Kory: [00:10:21] Yeah, that's weird to think about. Cause normally you think of your clothing as a fabric, as a material, but the fibers that come off those actually have microplastics synthetic fibers.
Kellan: [00:10:30] Yeah. I think we recognize that plastic is so prevalent in our lives. So much of what we use and interact with is made of plastic. But I think we forget, or we were never made aware, that even things that we don't think of as plastic often contain plastic. So there's those primary microplastics, the secondary microplastics. If it's larger than a microplastic, they call it as you can guess, a microplastic. So like a plastic bottle is a macro plastic. But if it's even smaller than a microplastic, right smaller than one, 1000th of a millimeter, then it's called a man plastic. And that's kind of an even more unknown topic. There's some emerging research. They've come up with these methods of trying to determine how much nanoplastic there is. And let me just read some of these terms. They promise that we're going to get answers soon from nano forier transform infrared spectroscopy or atomic force infrared. I have no idea what that means, but there are these advanced methods are coming up with that they claim are going to help us to determine how big of an issue these nano-plastics are. But what's scary about these is that they are so small that they can cross cellular membranes. They can actually affect the functioning of cells.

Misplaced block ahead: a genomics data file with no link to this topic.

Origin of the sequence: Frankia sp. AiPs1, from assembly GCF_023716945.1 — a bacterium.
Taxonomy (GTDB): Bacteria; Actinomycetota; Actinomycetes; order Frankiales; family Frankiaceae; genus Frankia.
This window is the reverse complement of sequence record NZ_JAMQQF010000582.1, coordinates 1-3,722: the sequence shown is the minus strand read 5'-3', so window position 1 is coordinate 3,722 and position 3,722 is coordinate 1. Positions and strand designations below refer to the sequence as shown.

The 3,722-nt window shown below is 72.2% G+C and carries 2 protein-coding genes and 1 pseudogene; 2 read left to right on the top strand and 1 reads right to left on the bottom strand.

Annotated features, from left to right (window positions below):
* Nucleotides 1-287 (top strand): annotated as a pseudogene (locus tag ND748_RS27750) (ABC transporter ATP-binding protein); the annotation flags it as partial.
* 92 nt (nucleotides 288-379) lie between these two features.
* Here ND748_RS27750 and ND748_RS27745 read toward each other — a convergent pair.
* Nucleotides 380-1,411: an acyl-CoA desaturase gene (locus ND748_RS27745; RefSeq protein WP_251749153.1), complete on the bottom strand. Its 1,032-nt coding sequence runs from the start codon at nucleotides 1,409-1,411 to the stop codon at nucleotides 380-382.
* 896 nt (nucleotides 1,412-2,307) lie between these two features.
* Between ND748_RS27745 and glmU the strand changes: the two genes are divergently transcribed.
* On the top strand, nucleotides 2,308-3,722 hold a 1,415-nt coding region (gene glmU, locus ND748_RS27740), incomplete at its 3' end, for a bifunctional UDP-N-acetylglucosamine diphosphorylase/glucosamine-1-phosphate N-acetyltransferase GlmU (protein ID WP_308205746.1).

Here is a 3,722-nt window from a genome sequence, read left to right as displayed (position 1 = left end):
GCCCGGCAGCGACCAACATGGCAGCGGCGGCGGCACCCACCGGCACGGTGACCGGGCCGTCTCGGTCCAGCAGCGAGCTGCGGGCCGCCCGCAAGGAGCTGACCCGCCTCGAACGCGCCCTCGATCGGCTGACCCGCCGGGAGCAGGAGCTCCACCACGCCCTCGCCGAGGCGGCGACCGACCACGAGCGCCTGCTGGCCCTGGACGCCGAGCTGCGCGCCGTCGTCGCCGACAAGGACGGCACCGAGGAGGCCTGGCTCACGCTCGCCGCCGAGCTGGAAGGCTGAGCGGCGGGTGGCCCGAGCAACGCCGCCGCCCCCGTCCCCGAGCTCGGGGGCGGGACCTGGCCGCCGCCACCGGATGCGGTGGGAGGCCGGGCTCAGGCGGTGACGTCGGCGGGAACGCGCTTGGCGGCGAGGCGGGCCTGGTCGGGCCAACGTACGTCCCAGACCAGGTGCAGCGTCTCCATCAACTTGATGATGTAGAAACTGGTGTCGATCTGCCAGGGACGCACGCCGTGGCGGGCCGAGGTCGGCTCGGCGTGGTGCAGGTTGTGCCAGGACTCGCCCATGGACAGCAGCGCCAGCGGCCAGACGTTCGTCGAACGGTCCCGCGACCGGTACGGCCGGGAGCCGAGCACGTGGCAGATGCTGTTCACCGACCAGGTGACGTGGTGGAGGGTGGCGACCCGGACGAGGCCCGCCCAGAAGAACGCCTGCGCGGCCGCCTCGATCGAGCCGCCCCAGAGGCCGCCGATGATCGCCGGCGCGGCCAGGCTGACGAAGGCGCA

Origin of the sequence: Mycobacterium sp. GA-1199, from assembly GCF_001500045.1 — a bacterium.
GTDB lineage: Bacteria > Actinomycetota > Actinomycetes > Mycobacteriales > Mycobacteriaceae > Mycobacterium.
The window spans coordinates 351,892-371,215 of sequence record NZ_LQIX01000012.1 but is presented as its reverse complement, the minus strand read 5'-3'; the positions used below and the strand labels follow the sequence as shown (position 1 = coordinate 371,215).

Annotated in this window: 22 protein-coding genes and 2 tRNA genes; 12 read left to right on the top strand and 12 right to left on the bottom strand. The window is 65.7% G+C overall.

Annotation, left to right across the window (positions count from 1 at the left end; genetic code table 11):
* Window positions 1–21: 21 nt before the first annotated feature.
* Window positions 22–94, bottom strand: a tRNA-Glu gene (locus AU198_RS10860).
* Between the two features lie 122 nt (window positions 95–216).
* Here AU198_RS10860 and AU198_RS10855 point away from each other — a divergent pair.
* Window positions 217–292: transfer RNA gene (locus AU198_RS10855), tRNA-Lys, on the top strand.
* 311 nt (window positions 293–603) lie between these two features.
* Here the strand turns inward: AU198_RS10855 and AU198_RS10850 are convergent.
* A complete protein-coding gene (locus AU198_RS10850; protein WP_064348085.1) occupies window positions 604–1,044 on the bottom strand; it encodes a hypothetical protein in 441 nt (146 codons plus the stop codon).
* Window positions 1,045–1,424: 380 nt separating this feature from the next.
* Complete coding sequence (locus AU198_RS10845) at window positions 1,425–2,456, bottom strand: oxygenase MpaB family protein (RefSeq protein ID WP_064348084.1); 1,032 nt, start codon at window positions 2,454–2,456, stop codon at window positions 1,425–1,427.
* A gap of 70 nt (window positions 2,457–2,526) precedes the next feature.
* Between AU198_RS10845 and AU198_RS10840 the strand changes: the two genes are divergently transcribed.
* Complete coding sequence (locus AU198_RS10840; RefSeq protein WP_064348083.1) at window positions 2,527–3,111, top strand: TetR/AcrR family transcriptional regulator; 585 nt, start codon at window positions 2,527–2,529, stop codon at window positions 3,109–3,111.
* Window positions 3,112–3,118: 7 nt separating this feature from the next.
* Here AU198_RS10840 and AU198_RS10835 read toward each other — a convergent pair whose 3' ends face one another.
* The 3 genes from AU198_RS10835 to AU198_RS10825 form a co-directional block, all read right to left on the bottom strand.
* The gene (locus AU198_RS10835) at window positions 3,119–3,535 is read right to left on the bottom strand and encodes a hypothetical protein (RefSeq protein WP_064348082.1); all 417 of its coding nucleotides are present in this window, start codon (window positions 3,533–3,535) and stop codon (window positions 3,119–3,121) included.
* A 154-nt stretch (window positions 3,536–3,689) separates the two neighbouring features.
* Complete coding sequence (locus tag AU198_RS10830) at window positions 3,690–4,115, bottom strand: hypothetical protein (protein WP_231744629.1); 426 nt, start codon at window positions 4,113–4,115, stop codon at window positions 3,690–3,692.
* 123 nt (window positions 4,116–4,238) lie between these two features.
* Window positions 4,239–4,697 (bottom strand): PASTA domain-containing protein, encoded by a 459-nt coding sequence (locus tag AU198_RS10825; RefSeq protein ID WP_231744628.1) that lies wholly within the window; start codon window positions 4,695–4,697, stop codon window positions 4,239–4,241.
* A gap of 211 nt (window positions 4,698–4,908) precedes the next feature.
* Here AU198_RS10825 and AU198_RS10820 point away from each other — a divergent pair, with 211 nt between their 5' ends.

And the issue here, when you think about it is just that plastics degrade really slowly. It can take hundreds or even thousands of years for plastic to break all the way down. And so these microplastics don't just go away. They, they find their way into everything. In the environment, they're in the ground, they're in the water, they're in the atmosphere, they're in the food. We know they accumulate in our bodies.